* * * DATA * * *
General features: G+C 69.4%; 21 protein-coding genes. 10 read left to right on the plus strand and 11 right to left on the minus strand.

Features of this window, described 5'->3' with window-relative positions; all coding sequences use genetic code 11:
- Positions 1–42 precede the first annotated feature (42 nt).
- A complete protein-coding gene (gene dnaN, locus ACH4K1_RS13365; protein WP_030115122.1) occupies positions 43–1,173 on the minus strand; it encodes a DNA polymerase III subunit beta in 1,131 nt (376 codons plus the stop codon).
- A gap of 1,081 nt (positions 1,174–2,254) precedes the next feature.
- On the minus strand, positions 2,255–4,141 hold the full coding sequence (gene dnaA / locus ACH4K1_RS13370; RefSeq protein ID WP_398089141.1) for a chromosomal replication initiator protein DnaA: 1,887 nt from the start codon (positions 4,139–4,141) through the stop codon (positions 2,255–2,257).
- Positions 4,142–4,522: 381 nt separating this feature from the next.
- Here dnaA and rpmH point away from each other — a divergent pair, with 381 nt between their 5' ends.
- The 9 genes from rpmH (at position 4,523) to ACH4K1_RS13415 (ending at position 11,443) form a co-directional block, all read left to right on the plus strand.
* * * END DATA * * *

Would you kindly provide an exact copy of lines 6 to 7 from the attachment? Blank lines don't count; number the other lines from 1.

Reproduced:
- On the minus strand, positions 2,255–4,141 hold the full coding sequence (gene dnaA / locus ACH4K1_RS13370; RefSeq protein ID WP_398089141.1) for a chromosomal replication initiator protein DnaA: 1,887 nt from the start codon (positions 4,139–4,141) through the stop codon (positions 2,255–2,257).
- Positions 4,142–4,522: 381 nt separating this feature from the next.